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Matthew Schlegel and Jennifer Schlegel, His Wife v. State Farm Mutual Automobile Insurance Company

February 10, 2012

MATTHEW SCHLEGEL AND JENNIFER SCHLEGEL, HIS WIFE,
PLAINTIFFS,
v.
STATE FARM MUTUAL AUTOMOBILE INSURANCE COMPANY, DEFENDANT.



The opinion of the court was delivered by: Judge Caputo

MEMORANDUM

Presently before the Court is Defendant State Farm's Motion to Dismiss Plaintiffs' Complaint (Doc. 4), and Plaintiffs' Motion to Remand (Doc. 6). Plaintiffs are seeking to compel underinsured motorist benefits pursuant to their contract with Defendant State Farm, their auto insurance provider. Plaintiffs further allege violations of Pennsylvania's Unfair Trade Practices and Consumer Protection Law, 73 P.S. § 201-1 et seq., and insurer bad faith pursuant to 42 Pa. C.S.A. § 8371. For the reasons below, the Court will deny Plaintiffs' Motion to Remand and grant Defendant's Motion to Dismiss. To the extent Defendant's Motion to Dismiss is based on a failure to state a claim, Plaintiffs will be given leave to amend their Complaint.

BACKGROUND

Plaintiffs allege the following in their Complaint. Plaintiff Matthew Schlegel and his wife, Plaintiff Jennifer Schlegel, insured their motor vehicle at all relevant times with Defendant State Farm. On December 20, 2007, while the Schlegels were traveling on Route 6 in Dalton, Pennsylvania, tortfeasor Doris Ferko, acting recklessly and without right of way, crossed in front of Plaintiffs' vehicle and caused an accident. As a result of this accident, Plaintiff Jennifer Schlegel suffered serious injuries.

Ferko's vehicle was underinsured. As such, on January 11, 2011, the Schlegels initiated an Underinsured Motorist ("UIM") claim with their insurer, Defendant State Farm. State Farm has not yet paid any UIM benefits to the Plaintiffs.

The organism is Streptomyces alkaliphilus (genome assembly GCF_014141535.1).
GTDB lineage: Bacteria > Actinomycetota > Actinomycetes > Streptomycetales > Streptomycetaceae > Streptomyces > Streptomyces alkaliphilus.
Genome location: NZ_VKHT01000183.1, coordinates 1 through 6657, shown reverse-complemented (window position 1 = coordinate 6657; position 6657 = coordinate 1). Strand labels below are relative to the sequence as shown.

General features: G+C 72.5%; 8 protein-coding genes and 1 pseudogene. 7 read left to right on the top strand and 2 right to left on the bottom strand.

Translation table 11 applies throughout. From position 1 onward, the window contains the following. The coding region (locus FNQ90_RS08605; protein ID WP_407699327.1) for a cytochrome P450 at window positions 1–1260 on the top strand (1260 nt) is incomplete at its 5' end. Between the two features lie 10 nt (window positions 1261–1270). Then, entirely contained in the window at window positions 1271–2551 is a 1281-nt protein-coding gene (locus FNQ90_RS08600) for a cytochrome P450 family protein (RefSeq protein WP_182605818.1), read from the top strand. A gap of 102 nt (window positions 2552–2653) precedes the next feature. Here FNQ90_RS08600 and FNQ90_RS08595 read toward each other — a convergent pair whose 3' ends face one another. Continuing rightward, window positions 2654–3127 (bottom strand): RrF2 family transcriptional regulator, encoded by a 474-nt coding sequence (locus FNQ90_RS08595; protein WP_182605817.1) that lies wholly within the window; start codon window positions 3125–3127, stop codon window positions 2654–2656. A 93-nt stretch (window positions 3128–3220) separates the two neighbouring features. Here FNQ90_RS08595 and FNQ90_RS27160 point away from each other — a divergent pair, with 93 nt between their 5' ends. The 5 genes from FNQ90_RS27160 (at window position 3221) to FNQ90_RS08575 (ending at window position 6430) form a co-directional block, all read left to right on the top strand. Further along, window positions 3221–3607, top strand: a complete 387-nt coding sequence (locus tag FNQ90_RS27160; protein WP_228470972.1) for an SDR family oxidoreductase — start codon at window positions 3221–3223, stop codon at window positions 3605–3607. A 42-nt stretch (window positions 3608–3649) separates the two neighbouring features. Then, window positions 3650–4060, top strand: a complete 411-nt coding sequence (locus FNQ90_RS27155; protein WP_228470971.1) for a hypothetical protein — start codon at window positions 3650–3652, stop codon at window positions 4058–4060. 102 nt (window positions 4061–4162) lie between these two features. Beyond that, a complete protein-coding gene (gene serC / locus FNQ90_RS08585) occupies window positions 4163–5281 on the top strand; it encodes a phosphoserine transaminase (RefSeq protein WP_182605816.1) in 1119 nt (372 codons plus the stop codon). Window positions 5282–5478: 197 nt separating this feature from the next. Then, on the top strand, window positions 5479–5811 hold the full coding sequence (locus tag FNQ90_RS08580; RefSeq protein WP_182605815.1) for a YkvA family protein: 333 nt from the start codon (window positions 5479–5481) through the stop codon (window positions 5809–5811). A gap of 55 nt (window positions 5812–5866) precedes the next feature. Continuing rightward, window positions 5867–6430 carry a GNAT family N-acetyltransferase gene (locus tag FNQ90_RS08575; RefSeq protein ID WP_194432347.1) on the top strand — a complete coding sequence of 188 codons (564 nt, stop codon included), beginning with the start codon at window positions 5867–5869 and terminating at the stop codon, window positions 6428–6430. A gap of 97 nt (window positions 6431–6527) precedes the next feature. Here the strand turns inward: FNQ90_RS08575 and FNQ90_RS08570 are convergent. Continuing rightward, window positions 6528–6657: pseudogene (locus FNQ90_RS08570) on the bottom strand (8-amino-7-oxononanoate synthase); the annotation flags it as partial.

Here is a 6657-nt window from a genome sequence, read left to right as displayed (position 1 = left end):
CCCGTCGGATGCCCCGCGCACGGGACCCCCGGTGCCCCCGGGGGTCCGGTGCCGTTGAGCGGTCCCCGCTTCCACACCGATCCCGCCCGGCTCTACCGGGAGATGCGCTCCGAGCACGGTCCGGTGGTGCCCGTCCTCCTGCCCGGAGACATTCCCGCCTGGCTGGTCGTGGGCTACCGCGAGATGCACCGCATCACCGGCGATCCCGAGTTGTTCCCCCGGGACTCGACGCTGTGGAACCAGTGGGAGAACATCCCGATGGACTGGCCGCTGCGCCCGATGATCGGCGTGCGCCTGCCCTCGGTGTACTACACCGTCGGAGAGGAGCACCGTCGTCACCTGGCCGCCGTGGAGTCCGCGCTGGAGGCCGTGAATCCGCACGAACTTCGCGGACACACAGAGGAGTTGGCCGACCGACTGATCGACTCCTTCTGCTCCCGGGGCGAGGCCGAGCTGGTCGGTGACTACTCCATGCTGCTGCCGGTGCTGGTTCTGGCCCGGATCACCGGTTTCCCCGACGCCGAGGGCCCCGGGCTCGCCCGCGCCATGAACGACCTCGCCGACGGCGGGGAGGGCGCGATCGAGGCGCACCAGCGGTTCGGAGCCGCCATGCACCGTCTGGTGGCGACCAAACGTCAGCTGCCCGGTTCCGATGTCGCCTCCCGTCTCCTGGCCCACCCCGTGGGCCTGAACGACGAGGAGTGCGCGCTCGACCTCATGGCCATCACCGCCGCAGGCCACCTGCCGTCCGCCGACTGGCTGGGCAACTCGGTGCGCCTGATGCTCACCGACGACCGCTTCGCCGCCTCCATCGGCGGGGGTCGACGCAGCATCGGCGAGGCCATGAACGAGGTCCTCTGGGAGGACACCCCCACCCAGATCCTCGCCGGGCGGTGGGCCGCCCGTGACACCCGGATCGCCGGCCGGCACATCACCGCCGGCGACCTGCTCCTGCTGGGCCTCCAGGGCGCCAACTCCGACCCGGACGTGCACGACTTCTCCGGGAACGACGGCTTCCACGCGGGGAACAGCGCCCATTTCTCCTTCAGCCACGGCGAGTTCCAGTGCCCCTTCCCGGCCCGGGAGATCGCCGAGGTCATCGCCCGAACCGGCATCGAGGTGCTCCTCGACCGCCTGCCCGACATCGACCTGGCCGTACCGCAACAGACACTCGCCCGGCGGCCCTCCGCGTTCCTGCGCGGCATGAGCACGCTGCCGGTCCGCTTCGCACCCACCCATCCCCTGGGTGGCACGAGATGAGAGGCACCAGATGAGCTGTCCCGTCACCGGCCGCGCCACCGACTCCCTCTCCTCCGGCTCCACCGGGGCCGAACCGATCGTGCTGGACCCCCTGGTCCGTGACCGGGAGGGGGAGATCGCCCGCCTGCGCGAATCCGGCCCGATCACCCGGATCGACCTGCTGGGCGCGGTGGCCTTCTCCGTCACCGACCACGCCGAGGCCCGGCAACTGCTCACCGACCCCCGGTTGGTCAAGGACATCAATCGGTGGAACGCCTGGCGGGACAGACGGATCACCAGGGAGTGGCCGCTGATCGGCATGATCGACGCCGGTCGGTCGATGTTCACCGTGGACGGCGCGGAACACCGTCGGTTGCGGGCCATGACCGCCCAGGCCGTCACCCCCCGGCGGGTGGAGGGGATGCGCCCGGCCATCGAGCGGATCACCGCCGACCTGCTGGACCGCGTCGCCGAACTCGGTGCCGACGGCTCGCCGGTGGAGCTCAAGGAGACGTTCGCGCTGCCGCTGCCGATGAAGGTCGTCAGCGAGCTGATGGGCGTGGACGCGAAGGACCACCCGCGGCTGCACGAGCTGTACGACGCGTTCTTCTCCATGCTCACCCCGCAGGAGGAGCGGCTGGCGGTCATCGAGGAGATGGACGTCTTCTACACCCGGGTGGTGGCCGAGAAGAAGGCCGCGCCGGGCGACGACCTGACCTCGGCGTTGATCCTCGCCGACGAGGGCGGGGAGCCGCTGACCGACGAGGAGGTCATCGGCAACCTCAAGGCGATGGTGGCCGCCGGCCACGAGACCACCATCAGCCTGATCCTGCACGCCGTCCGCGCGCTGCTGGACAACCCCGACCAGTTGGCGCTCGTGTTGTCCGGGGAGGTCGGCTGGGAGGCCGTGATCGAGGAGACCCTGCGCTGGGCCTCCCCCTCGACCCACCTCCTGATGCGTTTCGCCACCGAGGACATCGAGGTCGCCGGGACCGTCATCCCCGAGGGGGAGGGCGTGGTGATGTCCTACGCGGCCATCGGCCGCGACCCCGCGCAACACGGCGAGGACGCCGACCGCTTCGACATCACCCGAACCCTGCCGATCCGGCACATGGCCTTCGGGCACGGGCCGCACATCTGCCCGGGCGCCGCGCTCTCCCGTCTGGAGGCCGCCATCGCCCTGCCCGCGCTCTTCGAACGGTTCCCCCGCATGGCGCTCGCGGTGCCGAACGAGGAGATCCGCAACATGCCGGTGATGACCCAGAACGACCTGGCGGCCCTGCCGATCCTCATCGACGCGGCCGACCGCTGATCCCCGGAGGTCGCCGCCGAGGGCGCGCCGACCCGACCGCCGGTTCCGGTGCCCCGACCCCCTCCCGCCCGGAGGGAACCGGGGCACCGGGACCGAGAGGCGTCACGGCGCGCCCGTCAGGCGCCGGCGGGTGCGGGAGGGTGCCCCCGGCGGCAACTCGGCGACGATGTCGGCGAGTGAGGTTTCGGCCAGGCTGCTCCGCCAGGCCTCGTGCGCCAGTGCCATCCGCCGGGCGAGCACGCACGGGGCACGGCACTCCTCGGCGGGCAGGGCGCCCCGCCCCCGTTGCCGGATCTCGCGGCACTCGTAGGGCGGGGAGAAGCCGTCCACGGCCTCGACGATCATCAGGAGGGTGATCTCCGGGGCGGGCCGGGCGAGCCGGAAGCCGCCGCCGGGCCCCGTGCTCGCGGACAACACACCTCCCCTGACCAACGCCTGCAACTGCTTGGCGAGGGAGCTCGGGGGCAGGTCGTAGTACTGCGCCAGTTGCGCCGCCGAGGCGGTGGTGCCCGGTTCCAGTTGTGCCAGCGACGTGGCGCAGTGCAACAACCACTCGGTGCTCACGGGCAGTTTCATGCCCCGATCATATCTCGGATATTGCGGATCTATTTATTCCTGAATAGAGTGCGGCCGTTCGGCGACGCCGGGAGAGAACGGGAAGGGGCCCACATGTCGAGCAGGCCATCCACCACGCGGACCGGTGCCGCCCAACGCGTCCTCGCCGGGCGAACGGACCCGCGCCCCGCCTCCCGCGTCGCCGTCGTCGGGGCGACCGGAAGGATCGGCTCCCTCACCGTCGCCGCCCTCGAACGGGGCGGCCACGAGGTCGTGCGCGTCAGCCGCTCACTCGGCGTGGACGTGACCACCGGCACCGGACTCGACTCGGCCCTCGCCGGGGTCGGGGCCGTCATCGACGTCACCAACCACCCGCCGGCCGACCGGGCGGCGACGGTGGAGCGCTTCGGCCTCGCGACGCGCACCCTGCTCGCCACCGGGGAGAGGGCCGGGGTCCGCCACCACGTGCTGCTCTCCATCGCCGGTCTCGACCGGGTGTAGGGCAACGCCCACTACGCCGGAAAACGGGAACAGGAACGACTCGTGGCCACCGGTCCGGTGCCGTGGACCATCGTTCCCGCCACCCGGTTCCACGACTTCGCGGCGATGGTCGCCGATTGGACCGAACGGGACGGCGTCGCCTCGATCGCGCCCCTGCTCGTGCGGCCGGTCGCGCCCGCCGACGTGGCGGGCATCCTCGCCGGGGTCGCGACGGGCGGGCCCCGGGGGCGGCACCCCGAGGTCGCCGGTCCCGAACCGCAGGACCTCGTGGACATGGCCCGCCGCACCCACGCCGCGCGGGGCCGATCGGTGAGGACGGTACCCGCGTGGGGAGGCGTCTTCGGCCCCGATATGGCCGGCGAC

Based on this failure to pay, the Schlegels filed the instant Complaint with the Court of Common Pleas of Susquehanna County, Pennsylvania on October 12, 2011. In their Complaint, the Schlegels bring claims under theories of: (1) breach of contract; (2) Pennsylvania's Unfair Trade Practices and Consumer Protection Law, 73 P.S. § 201-1 et seq. ("UTPCPL"); and (3) insurer bad faith under pursuant to 42 Pa. C.S.A. § 8371. Defendant State Farm removed the action to this Court on November 23, 2011 and filed a Motion to Dismiss on November 30, 2011. Plaintiffs filed a Motion to Remand on December 14, 2011. Both of these Motions are now ripe for the Court's review.

DISCUSSION

I. Legal Standard

Federal Rule of Civil Procedure 12(b)(6) provides for the dismissal of a complaint, in whole or in part, for failure to state a claim upon which relief can be granted. When considering a Rule 12(b)(6) motion, the Court's role is limited to determining if a plaintiff is entitled to offer evidence in support of their claims. See Scheuer v. Rhodes, 416 U.S. 232, 236 (1974). The Court does not consider whether a plaintiff will ultimately prevail. See id. A defendant bears the burden of establishing that a plaintiff's complaint fails to state a claim. See Gould Elecs. v. United States, 220 F.3d 169, 178 (3d Cir. 2000).